Designer Emily Pilloton moved to rural Bertie County, in North Carolina, to engage in a bold experiment of design-led community transformation. She's teaching a design-build class called Studio H that engages high schoolers' minds and bodies while bringing smart design and new opportunities to the poorest county in the state.

John Hunter: Teaching with the World Peace Game

John Hunter puts all the problems of the world on a 4'x5' plywood board -- and lets his 4th-graders solve them. At TED2011, he explains how his World Peace Game engages schoolkids, and why the complex lessons it teaches -- spontaneous, and always surprising -- go further than classroom lectures can.

John Hardy: My green school dream

Join John Hardy on a tour of the Green School, his off-the-grid school in Bali that teaches kids how to build, garden, create (and get into college). The centerpiece of campus is the spiraling Heart of School, perhaps the world's largest freestanding bamboo building.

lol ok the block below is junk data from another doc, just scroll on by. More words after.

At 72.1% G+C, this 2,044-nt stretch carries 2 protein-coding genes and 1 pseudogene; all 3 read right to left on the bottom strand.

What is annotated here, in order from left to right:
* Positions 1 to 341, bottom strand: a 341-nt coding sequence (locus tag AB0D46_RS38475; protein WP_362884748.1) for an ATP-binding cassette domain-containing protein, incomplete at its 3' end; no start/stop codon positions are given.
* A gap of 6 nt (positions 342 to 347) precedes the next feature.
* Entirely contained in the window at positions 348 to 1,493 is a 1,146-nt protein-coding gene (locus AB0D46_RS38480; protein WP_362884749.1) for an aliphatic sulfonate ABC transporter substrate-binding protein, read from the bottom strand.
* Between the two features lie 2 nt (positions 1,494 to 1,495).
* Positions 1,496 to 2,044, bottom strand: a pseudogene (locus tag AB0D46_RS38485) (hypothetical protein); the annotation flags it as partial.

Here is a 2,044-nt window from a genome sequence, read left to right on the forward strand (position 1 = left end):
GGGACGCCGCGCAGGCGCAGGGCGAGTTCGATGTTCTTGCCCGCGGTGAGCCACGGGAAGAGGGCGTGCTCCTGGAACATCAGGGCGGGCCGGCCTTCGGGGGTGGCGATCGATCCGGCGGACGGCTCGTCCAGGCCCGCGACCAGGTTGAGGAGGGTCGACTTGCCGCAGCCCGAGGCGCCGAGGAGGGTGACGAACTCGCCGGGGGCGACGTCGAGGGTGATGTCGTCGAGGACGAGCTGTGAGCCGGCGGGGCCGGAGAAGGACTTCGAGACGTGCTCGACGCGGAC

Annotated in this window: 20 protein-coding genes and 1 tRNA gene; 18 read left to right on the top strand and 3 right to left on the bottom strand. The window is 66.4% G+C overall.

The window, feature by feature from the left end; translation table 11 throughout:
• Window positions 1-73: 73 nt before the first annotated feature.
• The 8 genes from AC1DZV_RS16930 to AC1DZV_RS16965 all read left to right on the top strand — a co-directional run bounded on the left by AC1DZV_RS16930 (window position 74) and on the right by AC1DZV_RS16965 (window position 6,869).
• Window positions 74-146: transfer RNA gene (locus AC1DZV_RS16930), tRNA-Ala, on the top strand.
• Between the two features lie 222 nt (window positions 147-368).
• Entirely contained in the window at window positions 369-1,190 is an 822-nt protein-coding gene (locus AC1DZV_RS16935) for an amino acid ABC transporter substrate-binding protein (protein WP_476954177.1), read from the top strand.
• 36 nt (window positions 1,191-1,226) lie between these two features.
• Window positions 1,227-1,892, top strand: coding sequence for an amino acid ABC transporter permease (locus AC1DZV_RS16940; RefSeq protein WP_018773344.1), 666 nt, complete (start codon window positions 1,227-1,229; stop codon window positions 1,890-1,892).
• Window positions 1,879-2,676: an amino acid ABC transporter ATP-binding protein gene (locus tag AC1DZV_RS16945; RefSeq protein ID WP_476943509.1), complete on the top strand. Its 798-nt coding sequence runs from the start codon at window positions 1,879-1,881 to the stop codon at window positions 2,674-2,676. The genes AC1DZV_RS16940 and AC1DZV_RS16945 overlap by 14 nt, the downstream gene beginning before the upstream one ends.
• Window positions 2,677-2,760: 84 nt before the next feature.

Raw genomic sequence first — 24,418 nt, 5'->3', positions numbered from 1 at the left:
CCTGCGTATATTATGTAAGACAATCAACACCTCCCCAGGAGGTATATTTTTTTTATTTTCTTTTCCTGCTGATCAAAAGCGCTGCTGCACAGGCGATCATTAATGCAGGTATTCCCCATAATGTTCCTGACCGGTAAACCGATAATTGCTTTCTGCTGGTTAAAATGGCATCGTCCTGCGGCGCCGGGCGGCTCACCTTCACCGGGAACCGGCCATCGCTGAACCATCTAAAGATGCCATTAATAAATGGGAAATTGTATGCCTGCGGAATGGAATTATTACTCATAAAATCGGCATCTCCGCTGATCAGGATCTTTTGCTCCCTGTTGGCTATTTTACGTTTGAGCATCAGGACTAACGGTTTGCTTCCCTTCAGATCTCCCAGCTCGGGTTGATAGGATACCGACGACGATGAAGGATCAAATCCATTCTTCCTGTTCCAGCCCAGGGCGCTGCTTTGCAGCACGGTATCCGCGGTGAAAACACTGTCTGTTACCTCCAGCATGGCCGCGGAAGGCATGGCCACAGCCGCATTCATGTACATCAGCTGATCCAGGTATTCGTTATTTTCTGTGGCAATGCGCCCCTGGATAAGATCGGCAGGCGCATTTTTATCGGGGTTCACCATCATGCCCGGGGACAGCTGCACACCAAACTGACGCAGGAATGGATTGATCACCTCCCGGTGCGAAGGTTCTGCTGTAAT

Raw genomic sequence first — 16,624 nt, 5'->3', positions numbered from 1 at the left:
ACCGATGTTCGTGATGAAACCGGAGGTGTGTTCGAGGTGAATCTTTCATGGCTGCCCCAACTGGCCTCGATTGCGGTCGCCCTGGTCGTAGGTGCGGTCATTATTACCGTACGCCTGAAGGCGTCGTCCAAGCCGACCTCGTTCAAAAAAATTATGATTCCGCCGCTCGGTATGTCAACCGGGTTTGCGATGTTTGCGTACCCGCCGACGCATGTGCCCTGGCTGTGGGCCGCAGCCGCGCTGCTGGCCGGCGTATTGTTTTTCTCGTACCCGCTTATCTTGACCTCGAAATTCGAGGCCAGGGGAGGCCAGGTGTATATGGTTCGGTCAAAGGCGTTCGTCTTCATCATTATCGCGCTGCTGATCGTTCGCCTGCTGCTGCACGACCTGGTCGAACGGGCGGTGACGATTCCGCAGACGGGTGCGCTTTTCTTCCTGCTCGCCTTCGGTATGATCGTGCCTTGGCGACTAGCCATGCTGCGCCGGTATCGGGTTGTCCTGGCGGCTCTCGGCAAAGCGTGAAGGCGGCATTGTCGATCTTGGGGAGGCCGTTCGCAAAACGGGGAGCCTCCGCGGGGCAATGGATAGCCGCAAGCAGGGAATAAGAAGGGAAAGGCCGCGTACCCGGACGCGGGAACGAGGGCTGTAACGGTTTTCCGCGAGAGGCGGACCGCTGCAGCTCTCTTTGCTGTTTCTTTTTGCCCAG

Freeman Hrabowski: 4 pillars of college success in science

At age 12, Freeman Hrabowski marched with Martin Luther King. Now he's president of the University of Maryland, Baltimore County (UMBC), where he works to create an environment that helps under-represented students -- specifically African-American, Latino and low-income learners -- get degrees in math and science. He shares the four pillars of UMBC's approach.

Timothy Bartik: The economic case for preschool

In this well-argued talk, Timothy Bartik makes the macro-economic case for preschool education -- and explains why you should be happy to invest in it, even if you don't have kids that age (or kids at all). The economic benefits of well-educated kids, it turns out, go well beyond the altruistic.